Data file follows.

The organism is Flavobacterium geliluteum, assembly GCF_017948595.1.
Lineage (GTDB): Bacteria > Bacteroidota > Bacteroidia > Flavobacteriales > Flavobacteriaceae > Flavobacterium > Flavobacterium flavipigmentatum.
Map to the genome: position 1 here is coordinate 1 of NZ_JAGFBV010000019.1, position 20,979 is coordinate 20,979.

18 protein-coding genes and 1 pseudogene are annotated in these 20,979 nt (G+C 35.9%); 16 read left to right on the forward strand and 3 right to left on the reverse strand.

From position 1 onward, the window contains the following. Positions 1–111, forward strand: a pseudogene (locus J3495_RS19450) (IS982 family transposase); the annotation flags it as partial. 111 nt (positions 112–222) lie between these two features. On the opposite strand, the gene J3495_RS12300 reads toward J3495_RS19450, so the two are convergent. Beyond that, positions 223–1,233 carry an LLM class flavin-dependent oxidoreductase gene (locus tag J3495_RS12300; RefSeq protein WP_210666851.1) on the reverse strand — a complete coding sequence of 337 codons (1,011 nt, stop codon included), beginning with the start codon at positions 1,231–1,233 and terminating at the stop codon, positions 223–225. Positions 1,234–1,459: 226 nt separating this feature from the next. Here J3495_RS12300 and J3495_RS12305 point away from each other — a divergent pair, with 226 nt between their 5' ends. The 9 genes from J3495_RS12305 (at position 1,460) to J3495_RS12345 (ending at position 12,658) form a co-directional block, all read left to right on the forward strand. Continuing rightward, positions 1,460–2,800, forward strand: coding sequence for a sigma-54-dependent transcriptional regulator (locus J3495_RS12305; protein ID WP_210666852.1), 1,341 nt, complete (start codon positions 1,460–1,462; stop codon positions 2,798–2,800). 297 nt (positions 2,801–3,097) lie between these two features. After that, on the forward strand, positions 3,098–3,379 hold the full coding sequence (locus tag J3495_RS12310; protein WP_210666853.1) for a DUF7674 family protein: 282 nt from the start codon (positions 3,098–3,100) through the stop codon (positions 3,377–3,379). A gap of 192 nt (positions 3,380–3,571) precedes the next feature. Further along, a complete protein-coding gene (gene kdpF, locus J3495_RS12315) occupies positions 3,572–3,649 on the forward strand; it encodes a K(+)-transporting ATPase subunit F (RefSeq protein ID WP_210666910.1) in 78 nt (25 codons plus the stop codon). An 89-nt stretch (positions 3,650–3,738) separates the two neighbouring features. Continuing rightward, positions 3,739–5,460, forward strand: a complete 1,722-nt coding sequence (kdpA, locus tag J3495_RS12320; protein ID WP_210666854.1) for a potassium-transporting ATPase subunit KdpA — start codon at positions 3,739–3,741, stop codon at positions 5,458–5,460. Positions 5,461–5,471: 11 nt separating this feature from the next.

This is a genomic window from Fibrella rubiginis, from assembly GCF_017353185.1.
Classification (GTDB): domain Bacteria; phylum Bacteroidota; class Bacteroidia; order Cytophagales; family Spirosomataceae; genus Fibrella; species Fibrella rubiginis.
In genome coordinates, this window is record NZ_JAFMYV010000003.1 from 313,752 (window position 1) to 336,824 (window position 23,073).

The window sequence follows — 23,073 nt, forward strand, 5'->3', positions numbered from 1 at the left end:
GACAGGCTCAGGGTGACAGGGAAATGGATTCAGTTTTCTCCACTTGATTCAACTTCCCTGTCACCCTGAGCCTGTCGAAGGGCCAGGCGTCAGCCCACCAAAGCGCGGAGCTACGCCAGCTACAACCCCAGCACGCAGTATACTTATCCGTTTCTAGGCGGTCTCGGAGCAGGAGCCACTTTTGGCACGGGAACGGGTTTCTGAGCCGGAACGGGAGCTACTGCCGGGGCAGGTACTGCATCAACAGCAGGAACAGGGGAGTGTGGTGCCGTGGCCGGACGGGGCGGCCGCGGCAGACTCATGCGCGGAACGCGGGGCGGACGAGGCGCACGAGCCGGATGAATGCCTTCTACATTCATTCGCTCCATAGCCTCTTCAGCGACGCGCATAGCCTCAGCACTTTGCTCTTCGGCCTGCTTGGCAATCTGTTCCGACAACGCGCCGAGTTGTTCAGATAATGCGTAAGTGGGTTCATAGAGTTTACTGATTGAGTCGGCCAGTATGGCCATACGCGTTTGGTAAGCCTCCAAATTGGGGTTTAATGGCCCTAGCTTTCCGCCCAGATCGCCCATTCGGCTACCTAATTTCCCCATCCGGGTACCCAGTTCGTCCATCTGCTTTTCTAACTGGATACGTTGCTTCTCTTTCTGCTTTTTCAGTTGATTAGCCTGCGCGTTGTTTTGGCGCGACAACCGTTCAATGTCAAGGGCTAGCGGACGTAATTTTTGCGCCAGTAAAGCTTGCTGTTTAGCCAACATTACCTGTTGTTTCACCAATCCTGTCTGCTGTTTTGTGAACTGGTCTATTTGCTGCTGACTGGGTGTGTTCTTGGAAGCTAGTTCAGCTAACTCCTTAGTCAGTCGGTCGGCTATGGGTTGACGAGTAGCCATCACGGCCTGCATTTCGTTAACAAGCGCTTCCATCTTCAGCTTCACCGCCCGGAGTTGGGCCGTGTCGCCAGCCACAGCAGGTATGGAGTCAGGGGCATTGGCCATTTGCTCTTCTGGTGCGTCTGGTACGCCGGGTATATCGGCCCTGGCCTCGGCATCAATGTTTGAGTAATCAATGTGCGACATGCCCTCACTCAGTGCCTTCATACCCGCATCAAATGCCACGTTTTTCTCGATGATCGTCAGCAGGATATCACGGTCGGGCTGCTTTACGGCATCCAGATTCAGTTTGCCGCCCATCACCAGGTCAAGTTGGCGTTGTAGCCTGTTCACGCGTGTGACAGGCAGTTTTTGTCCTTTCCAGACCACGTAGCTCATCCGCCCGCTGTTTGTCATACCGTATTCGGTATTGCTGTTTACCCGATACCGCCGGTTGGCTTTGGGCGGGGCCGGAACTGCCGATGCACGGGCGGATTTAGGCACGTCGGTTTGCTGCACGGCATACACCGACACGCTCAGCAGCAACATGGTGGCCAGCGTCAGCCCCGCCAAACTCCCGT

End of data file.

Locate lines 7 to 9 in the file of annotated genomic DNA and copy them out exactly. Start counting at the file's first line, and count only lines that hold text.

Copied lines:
Classification (GTDB): domain Bacteria; phylum Bacteroidota; class Bacteroidia; order Cytophagales; family Spirosomataceae; genus Fibrella; species Fibrella rubiginis.
In genome coordinates, this window is record NZ_JAFMYV010000003.1 from 313,752 (window position 1) to 336,824 (window position 23,073).

The window sequence follows — 23,073 nt, forward strand, 5'->3', positions numbered from 1 at the left end: